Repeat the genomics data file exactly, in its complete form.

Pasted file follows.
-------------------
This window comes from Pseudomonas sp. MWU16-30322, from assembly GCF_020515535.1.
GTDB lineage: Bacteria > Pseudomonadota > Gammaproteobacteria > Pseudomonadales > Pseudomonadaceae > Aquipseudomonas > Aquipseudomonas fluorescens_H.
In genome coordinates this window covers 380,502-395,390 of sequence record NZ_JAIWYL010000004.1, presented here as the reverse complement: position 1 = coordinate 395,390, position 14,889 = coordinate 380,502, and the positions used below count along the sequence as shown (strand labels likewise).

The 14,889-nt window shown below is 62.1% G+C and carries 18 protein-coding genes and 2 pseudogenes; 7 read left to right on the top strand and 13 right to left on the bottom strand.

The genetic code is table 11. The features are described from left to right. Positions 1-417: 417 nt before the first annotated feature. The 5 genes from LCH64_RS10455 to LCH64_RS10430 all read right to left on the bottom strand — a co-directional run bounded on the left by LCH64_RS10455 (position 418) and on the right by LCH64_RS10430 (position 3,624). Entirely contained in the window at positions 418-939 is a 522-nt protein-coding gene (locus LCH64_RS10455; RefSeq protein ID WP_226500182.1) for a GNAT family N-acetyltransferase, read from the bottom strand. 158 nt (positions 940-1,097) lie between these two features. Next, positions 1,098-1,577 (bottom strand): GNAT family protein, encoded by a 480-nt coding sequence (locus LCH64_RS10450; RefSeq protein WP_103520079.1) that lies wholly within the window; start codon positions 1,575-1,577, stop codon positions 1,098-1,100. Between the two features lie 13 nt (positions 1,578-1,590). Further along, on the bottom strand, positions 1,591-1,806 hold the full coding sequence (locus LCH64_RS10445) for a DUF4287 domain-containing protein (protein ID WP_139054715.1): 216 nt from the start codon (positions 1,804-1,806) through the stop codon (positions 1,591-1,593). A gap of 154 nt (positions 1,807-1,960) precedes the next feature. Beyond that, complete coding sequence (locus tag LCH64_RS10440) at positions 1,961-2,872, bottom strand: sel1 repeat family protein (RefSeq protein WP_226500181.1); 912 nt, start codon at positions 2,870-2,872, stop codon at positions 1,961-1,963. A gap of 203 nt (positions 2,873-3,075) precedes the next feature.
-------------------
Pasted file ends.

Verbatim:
This window comes from Pseudomonas sp. MWU16-30322, from assembly GCF_020515535.1.
GTDB lineage: Bacteria > Pseudomonadota > Gammaproteobacteria > Pseudomonadales > Pseudomonadaceae > Aquipseudomonas > Aquipseudomonas fluorescens_H.
In genome coordinates this window covers 380,502-395,390 of sequence record NZ_JAIWYL010000004.1, presented here as the reverse complement: position 1 = coordinate 395,390, position 14,889 = coordinate 380,502, and the positions used below count along the sequence as shown (strand labels likewise).

The 14,889-nt window shown below is 62.1% G+C and carries 18 protein-coding genes and 2 pseudogenes; 7 read left to right on the top strand and 13 right to left on the bottom strand.

The genetic code is table 11. The features are described from left to right. Positions 1-417: 417 nt before the first annotated feature. The 5 genes from LCH64_RS10455 to LCH64_RS10430 all read right to left on the bottom strand — a co-directional run bounded on the left by LCH64_RS10455 (position 418) and on the right by LCH64_RS10430 (position 3,624). Entirely contained in the window at positions 418-939 is a 522-nt protein-coding gene (locus LCH64_RS10455; RefSeq protein ID WP_226500182.1) for a GNAT family N-acetyltransferase, read from the bottom strand. 158 nt (positions 940-1,097) lie between these two features. Next, positions 1,098-1,577 (bottom strand): GNAT family protein, encoded by a 480-nt coding sequence (locus LCH64_RS10450; RefSeq protein WP_103520079.1) that lies wholly within the window; start codon positions 1,575-1,577, stop codon positions 1,098-1,100. Between the two features lie 13 nt (positions 1,578-1,590). Further along, on the bottom strand, positions 1,591-1,806 hold the full coding sequence (locus LCH64_RS10445) for a DUF4287 domain-containing protein (protein ID WP_139054715.1): 216 nt from the start codon (positions 1,804-1,806) through the stop codon (positions 1,591-1,593). A gap of 154 nt (positions 1,807-1,960) precedes the next feature. Beyond that, complete coding sequence (locus tag LCH64_RS10440) at positions 1,961-2,872, bottom strand: sel1 repeat family protein (RefSeq protein WP_226500181.1); 912 nt, start codon at positions 2,870-2,872, stop codon at positions 1,961-1,963. A gap of 203 nt (positions 2,873-3,075) precedes the next feature.